Current vice-president, university affairs Munib Sajjad will run unopposed for the presidency of the University of Toronto Students’ Union in this month’s election.

Sajjad heads a ticket called Renew, which includes 18 board candidates and a team of four vice-presidents. All the Renew executive candidates are set to be acclaimed to their positions.

Current vice-president, university affairs Munib Sajjad heads up the 'Renew' slate in this month's UTSU elections. FILEPHOTO: BERNARDA GOSPIC/THE VARSITY

Sajjad’s executive team of vice-presidents consists of Sana Ali (external), Agnes So (university affairs), Cameron Wathey (internal), and Yollen Bollo-Kamara (equity).

Current vice-president, equity, Noor Baig is running for the Board of Directors on the Renew slate as an Arts & Science director-at-large. Bollo-Kamara, appointed this year as vice-president, campus life, is running for Baig’s current role of vice-president, equity.

Acclaimed positions will be put to a “confirmation vote” with ‘yes’ and ‘no’ options on the ballot alongside the candidate’s name. According to the electoral code, positions where the candidate receives a majority of ‘no’ votes will be declared vacant.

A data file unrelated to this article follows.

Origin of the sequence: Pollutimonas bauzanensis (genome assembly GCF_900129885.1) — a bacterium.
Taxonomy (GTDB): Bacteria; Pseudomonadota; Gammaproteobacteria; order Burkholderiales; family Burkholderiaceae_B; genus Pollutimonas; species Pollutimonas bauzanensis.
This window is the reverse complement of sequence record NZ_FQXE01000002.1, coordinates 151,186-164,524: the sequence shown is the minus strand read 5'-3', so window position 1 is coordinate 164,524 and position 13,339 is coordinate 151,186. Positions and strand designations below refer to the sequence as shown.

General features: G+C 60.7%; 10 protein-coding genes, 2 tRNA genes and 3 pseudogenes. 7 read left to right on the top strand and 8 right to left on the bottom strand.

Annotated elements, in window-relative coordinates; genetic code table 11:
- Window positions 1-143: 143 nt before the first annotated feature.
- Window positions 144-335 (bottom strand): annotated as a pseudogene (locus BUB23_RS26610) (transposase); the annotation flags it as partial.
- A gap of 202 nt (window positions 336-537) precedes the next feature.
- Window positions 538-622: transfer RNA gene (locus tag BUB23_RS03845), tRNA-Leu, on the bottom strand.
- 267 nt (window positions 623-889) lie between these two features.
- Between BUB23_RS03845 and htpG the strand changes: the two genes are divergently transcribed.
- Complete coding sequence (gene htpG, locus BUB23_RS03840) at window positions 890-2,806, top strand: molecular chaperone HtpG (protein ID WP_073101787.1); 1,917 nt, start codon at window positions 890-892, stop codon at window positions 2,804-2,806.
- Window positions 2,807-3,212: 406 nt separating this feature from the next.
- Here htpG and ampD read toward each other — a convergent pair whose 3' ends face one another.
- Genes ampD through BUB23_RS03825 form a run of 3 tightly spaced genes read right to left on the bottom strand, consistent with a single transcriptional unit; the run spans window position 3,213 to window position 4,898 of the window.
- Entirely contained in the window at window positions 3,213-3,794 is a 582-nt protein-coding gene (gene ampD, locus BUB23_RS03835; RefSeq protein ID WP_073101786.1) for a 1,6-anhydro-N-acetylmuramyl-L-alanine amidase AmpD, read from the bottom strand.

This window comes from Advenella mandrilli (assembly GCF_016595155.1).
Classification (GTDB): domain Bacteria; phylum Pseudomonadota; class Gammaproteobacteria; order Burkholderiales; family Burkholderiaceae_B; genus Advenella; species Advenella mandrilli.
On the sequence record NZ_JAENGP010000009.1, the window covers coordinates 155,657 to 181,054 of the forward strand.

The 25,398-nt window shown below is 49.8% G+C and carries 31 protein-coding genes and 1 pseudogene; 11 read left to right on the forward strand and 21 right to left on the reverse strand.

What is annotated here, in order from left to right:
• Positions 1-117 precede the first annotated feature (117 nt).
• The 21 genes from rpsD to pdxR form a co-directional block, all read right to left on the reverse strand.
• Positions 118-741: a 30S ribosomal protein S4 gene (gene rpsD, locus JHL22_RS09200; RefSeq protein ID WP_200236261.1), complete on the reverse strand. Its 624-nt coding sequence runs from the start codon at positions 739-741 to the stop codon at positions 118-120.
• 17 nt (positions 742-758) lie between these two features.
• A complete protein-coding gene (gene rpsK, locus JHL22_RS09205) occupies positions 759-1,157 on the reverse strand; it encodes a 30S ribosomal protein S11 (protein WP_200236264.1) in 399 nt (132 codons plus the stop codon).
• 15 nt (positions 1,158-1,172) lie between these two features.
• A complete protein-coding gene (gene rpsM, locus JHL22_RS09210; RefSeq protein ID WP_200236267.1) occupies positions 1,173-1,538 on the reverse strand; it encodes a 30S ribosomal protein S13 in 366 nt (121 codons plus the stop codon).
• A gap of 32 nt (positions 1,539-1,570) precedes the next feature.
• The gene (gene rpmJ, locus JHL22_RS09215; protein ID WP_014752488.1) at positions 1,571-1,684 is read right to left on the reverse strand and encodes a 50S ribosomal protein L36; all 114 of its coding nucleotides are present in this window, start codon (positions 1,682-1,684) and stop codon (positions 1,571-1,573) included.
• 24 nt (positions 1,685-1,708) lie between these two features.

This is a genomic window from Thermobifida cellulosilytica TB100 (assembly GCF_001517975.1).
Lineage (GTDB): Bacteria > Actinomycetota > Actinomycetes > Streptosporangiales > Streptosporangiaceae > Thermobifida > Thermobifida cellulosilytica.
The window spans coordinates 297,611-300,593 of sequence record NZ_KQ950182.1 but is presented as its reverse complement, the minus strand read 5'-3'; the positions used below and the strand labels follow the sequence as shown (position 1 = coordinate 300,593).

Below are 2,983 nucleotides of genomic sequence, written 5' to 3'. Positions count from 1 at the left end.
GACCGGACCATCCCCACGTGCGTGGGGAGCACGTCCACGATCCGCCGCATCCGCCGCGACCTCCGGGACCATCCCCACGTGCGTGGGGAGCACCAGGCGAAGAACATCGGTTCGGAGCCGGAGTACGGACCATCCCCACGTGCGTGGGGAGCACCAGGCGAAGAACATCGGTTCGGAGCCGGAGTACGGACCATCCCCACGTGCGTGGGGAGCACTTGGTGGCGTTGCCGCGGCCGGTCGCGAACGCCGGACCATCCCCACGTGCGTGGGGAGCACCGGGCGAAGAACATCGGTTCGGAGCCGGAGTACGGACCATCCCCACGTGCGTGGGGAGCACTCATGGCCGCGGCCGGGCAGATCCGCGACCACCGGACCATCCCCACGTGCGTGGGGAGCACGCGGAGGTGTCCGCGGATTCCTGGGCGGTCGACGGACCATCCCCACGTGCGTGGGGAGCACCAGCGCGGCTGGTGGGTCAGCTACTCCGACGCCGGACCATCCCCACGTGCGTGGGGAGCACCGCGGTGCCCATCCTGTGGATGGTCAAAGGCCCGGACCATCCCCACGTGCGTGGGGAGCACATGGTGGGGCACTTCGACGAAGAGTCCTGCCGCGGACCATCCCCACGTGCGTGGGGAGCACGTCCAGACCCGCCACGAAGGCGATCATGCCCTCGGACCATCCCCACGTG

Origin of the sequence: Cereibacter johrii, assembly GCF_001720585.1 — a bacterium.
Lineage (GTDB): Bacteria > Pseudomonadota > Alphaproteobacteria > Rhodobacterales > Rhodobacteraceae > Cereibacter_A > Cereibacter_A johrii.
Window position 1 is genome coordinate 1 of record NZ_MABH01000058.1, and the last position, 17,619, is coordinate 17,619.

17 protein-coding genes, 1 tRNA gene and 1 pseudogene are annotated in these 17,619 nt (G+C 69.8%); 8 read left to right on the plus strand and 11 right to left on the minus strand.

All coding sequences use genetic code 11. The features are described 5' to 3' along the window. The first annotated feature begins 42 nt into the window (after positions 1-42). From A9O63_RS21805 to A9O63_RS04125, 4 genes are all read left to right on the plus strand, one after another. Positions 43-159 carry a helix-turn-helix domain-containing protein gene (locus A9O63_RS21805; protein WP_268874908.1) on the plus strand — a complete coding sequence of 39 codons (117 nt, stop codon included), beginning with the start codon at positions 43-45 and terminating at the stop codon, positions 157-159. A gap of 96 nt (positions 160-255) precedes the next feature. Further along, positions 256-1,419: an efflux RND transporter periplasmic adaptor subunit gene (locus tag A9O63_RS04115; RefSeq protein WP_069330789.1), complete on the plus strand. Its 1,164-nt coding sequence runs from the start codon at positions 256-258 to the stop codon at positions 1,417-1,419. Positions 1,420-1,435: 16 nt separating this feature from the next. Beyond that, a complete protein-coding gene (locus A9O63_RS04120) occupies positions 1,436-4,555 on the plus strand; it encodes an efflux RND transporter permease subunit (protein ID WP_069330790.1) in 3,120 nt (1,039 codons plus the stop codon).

“In my past term as the vice-president, university affairs, I saw first hand how important it was to unite all 47,000 members to build campus life, fight for our rights and representation as students, and provide cost-saving services,” said Sajjad in a statement released late Sunday night.

Sajjad appeared poised for a campaign emphasizing his work in exposing illegal ancillary fees and opposing tuition increases.

It is not clear what form a scheduled debate on March 7 will take. Sajjad could field questions from the audience, in a similar structure to the 2010 election.

Several opposition candidates are seeking positions on the UTSU’s Board of Directors, an oversight body with representatives from each of the colleges.

Ben Crase is running for Trinity College’s one board seat, while simultaneously seeking to succeed Sam Greene as Trinity’s co-head of college. Crase is a co-author of a recent report examining how Trinity could sever financial ties with the UTSU.

In his candidate statement, Crase pledged to “do everything I can to ensure that Trinity students are no longer fee paying members of the UTSU” by the time his term would begin in September 2013.

No other candidate referenced the ongoing defederation crisis in their opening statements.

The candidates convened Sunday in a closed-door all-candidates meeting. The campaign period begins Monday. Polls are open March 12 to 14.